Miebakagh Fiberesima from Port Harcourt, Rivers State, NIGERIA. on June 06, 2020:

Dora, I agreed with you. Who will not? Thanks.

Dora Weithers (author) from The Caribbean on June 06, 2020:

Miebakagh, thanks for your affirmation. I know you feel the same way about your native land.

Miebakagh Fiberesima from Port Harcourt, Rivers State, NIGERIA. on June 06, 2020:

Dora, thi is an understandment. One's nativity is dear to one's heart. Thanks for sharing.

Dora Weithers (author) from The Caribbean on July 07, 2019:

So true, Scott. Glad you enjoyed your visit. Come back often to enjoy the view and clear your head.

promisem on July 07, 2019:

There is something almost mystical about simply standing in the Caribbean Sea and looking out toward the gently rolling blue water. I like to clear my mind and just let it all sink in.

Dora Weithers (author) from The Caribbean on October 25, 2018:

Thanks, Lawrence. True, we try but we really can't express what we feel about home. It's precious.

Lawrence Hebb from Hamilton, New Zealand on October 25, 2018:

MsDora

Home is where the heart is, it's as simple as that.

We can't explain these things, but when our hearts speak we should listen.

Really enjoyed the poetry here.

Dora Weithers (author) from The Caribbean on October 03, 2018:

Sure, John. Maybe next time.

John Hansen from Queensland Australia on October 03, 2018:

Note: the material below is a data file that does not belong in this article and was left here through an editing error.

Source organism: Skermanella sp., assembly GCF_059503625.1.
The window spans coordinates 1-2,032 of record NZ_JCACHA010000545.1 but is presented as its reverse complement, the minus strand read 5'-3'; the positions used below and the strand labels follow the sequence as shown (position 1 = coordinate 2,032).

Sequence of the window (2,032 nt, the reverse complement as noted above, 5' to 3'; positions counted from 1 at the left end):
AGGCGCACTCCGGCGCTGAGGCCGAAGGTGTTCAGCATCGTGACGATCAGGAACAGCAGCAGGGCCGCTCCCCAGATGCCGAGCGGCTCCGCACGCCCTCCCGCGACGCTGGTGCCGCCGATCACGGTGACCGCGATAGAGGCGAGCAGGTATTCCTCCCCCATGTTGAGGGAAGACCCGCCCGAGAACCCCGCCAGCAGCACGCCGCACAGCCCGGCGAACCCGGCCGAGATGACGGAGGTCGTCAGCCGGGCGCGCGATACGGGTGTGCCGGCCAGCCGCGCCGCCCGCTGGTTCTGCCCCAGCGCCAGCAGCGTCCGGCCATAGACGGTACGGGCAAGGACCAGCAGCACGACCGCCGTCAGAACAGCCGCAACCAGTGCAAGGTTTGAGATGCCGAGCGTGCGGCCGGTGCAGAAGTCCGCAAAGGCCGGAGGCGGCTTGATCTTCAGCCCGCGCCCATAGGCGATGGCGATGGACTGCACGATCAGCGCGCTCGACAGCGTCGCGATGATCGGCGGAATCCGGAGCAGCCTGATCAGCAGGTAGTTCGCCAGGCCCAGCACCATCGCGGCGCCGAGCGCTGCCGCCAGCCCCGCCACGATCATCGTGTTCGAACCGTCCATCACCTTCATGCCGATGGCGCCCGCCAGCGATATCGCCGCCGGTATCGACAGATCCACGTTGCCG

Haha MsDora, I know. They are just a little out of my price range at the moment. Maybe next time.

Dora Weithers (author) from The Caribbean on October 03, 2018:

Thanks, John. Just so you know, there are Caribbean cruises available; hope you'll try one.

Dora Weithers (author) from The Caribbean on October 03, 2018:

Thanks, Rachelle. Hope your Jamaican friend will encourage you to visit.

John Hansen from Queensland Australia on October 01, 2018:

A beautiful article and poetry Ms Dora. You described the pull of the Caribbean over anyone native to the region so well. I would choose the same any day over the fast pace cities with skyscrapers and six-lane highways. I have never been there and unfortunately, I doubt that I will, but in about two weeks time my wife and I are going on a cruise to Noumea and Vanuatu in the south Pacific so it will give us some idea of what you describe.